the philosophy of Ricoeur (1976), was chosen for this study.
The purpose of using this method is to explain and understand the meanings of a given phenomenon (Ericson-Lidman
et al. 2007), in this case, routines as described by practising
nursing staff. The interpretation of the text constitutes a
movement from understanding to explanation and from
explanation to comprehension. This is a dynamic movement
between the whole and the parts of the text, and thus between
understanding and explanation.

The study took place between November 2007February
2008 at three hospitals in Sweden. All the hospitals have

The significance of routines in nursing practice

something they call qualified nursing pools: Nurses working

as part of a pool have permanent jobs, but are not
permanently employed at a single ward. This means that an
individual can serve 417 wards, depending on the person
and the hospital. Working as a qualified pool nurse requires
extensive competence and experience in different medical
disciplines. The reason for choosing qualified pool nurses as
participants in this study was that they are able to participate
in everyday life on the wards, but still have an outsider

Data collection
Seventeen pool nurses between 2664 years of age had
previously been interviewed individually, as described earlier
(Rytterstrom et al. 2009). The interview evolved around the
following opening question: There are people who talk about
the care culture. What do you think about when you hear the
term care culture? The interview then focused on each nurses
experience of the care culture. To deepen the routine dimension
in this study, three focus groups were conducted, one for each
hospital. A total of 30 nurses were eligible, 24 of whom
volunteered to participate. Eleven of them were registered
nurses, and 13 were assistant nurses (here called nurses).
Fifteen of the 24 participants had participated in both the
previous individual interviews and the focus group interview,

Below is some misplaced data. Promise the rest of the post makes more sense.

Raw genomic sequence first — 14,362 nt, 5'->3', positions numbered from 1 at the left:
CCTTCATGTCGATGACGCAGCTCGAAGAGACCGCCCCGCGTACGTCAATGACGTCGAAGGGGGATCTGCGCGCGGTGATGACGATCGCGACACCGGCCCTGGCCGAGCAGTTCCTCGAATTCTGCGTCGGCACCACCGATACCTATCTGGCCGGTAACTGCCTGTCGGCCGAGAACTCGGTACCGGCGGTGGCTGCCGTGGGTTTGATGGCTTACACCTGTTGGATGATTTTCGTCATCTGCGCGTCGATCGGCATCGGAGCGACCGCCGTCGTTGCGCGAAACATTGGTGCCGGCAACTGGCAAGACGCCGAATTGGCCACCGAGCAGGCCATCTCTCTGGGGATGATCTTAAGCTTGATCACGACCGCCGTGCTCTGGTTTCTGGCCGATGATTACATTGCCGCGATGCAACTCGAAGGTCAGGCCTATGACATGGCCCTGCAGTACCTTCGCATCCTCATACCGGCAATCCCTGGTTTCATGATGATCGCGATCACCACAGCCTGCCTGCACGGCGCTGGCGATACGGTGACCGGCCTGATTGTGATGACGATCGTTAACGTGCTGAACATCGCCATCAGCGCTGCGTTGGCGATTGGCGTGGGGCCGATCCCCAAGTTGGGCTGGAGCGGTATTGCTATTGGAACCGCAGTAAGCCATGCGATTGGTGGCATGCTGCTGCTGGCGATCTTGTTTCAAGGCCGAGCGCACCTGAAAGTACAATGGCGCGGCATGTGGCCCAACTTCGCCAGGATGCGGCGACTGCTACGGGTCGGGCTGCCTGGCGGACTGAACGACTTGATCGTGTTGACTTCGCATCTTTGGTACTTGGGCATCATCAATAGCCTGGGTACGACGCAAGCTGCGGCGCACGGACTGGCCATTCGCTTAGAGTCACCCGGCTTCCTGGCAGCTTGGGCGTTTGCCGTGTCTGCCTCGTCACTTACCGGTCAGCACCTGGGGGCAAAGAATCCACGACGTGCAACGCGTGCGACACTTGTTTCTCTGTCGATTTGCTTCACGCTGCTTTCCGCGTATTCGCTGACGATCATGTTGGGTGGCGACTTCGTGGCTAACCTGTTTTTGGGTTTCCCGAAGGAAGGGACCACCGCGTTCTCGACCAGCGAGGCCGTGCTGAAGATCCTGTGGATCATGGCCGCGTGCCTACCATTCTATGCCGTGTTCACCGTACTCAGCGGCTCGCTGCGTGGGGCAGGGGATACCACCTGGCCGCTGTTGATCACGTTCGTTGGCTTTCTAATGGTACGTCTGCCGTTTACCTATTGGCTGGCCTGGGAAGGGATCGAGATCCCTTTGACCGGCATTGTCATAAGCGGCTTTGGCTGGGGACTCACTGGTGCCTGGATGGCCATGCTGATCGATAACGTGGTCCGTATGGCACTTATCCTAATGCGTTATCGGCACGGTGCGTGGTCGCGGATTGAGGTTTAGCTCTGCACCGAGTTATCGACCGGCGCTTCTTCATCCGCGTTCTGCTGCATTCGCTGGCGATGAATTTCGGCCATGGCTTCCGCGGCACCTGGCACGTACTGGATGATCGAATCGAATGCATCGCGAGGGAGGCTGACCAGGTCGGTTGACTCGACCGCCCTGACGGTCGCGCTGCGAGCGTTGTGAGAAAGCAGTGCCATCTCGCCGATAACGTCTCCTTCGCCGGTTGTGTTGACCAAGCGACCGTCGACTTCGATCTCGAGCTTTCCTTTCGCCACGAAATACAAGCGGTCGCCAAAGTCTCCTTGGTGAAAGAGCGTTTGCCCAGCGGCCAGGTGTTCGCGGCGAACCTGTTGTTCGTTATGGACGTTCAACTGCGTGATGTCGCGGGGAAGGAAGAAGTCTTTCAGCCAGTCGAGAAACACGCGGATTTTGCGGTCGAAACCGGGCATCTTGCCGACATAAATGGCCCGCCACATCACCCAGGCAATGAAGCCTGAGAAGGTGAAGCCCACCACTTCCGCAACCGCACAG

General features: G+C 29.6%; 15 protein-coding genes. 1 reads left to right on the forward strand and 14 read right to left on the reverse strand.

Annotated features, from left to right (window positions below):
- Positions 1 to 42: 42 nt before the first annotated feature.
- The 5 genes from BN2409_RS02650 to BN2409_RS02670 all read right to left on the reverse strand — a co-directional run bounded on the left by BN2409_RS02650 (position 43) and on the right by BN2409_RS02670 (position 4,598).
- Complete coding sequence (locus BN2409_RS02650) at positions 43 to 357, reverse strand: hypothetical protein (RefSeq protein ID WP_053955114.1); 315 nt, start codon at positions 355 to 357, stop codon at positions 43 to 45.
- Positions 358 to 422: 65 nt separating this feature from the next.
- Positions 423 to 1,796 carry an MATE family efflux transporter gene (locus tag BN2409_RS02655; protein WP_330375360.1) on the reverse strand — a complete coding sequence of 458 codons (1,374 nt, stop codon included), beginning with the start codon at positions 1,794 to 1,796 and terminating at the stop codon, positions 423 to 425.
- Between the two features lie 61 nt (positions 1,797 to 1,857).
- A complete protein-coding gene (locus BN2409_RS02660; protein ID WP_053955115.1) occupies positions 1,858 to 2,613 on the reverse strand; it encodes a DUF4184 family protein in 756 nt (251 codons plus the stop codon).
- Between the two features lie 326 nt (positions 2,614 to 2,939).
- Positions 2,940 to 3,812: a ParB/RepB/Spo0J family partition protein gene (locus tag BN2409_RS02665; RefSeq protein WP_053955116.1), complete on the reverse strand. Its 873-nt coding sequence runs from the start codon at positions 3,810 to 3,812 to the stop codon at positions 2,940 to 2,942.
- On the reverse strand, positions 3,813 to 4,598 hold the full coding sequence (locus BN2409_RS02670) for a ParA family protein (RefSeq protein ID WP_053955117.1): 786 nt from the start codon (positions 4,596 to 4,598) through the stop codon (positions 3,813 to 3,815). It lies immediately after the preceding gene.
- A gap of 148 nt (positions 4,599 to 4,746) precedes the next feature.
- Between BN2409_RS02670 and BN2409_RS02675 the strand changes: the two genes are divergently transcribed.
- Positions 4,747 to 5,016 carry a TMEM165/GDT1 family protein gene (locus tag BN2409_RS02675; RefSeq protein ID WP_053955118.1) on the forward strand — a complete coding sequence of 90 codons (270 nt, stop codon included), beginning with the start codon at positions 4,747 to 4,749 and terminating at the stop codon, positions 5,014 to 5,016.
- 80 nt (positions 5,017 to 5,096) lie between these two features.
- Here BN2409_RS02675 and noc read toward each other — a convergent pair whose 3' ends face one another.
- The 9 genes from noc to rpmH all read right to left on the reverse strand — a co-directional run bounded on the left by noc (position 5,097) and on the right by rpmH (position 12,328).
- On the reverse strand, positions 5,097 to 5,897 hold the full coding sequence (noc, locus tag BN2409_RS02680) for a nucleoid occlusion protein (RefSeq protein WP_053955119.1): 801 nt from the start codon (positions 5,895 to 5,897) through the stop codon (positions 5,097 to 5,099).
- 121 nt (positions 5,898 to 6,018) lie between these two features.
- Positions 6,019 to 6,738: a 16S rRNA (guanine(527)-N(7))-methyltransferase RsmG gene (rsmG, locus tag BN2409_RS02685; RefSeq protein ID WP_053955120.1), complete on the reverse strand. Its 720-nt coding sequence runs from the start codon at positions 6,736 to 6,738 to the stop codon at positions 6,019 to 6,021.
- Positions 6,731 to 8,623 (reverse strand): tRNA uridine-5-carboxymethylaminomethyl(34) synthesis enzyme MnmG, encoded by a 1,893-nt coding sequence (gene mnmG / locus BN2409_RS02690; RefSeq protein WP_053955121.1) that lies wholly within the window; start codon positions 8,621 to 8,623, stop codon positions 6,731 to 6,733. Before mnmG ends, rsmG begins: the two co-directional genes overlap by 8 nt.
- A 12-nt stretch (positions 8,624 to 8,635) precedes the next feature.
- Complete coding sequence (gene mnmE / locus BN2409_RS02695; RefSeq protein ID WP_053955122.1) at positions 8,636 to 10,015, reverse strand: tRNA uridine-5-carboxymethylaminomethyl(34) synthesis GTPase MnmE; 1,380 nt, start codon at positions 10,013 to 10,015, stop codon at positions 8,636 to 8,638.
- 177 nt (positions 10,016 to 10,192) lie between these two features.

and nine had taken part only in the focus group. The
participants were all women between 2664 years of age and
were employed as a qualified nursing pool nurses.
A focus group session with seven to nine participants
lasted between one hour and two hours and evolved around
the following opening question: It seems that an important
part of your work is to adapt to different routines at the
different wards you work on. Have I understood this
correctly and could you give me an example of how you
experience routines? All interviews were conducted by the
first author (RP), who functioned as a moderator for the
focus group interviews, which had a less structured approach
(Morgan 1996). The moderators role was more to help the
group stay on topic and to support the group effect. All
interviews were digitally recorded and later transcribed

Data analysis
The data from the individual interviews were handled in line
with what Thorne (1998) describes as analytic expansion and
retrospective interpretation. Thus, two types qualitative data
were used in the present study to answer new questions about
routines and to develop themes that emerged but were not

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P Rytterstrom et al.

fully analysed in the first study. However, the data from the
focus groups and the individual interviews were analysed at
the same time.
Data analysis was conducted using the phenomenologicalhermeneutic method developed by Lindseth and Norberg
(2004) and practised by Talseth et al. (2003), Srlie et al.
(2006), Nygren et al. (2007) and Edvardsson and Nordvall
(2008). The dialectic movement started with a nave reading
of the text to grasp the text as a whole. From the nave
reading, questions emerged that guided the next phase:

structural analysis, trying to identify themes of meaning. The

entire interview text was divided into meaning units and
condensed into everyday language. This condensation was
compared and abstracted to create subthemes and themes
(Table 1). The themes were mirrored against the nave
understanding to validate it. The last phase involved a
comprehensive understanding, which was a critical in-depth
interpretation based on the nave understanding, the structural analyses, the researchers preunderstanding and a
lifeworld perspective.

Table 1 Example of structural analysis. Theme: The meaningful routine

Meaning unit




Focus group 2
Nurse 4. Everyone opens a window
Nurse 2. I think most wards do that
Nurse 6. Especially on wards where they are used to seeing
patients pass away
Interviewee. Why do you open a window?
Nurse 6. I dont really know
Nurse 2. Maybe its to release the soul of the deceased
Nurse 1. I dont really believe in that, but it feels natural to
open a window. Its like closure that a patient has died and
we can start the things that must be done after a death
Interview 8: Ive never thought about it, but most people
open a window. They just do It just feels good to do it
and theres nothing strange about it
Focus group 1
Nurse 1. The best wards are the ones where you feel at
home. You can be yourself in a different way. You can
take off your professional persona and just be who you
are. Everything somehow just feels natural. I think you
care better when you can be yourself
Nurse 7. Just take a simple task like showering a patient.